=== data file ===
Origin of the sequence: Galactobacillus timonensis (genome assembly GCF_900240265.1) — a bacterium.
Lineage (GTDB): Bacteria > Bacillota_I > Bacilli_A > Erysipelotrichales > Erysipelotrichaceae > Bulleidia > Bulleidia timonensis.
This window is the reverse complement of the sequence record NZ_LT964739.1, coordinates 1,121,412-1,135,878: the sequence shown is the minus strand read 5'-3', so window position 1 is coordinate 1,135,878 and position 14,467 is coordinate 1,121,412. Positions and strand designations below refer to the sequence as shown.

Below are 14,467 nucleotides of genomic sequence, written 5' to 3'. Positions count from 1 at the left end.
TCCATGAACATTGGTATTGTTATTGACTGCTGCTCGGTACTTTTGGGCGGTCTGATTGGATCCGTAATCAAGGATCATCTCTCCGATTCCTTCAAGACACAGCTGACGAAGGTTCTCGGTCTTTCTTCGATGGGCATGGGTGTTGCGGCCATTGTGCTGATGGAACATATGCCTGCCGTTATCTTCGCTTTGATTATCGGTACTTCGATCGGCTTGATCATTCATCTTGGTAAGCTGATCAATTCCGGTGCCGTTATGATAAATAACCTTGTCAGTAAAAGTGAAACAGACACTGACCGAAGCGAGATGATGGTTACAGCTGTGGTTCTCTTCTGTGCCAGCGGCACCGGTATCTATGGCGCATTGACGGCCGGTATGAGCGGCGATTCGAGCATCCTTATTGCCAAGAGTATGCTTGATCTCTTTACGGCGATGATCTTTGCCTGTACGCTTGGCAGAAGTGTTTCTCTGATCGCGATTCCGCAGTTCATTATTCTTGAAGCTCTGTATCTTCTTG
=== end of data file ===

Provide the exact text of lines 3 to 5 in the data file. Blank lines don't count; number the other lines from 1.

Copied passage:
This window is the reverse complement of the sequence record NZ_LT964739.1, coordinates 1,121,412-1,135,878: the sequence shown is the minus strand read 5'-3', so window position 1 is coordinate 1,135,878 and position 14,467 is coordinate 1,121,412. Positions and strand designations below refer to the sequence as shown.

Below are 14,467 nucleotides of genomic sequence, written 5' to 3'. Positions count from 1 at the left end.
TCCATGAACATTGGTATTGTTATTGACTGCTGCTCGGTACTTTTGGGCGGTCTGATTGGATCCGTAATCAAGGATCATCTCTCCGATTCCTTCAAGACACAGCTGACGAAGGTTCTCGGTCTTTCTTCGATGGGCATGGGTGTTGCGGCCATTGTGCTGATGGAACATATGCCTGCCGTTATCTTCGCTTTGATTATCGGTACTTCGATCGGCTTGATCATTCATCTTGGTAAGCTGATCAATTCCGGTGCCGTTATGATAAATAACCTTGTCAGTAAAAGTGAAACAGACACTGACCGAAGCGAGATGATGGTTACAGCTGTGGTTCTCTTCTGTGCCAGCGGCACCGGTATCTATGGCGCATTGACGGCCGGTATGAGCGGCGATTCGAGCATCCTTATTGCCAAGAGTATGCTTGATCTCTTTACGGCGATGATCTTTGCCTGTACGCTTGGCAGAAGTGTTTCTCTGATCGCGATTCCGCAGTTCATTATTCTTGAAGCTCTGTATCTTCTTG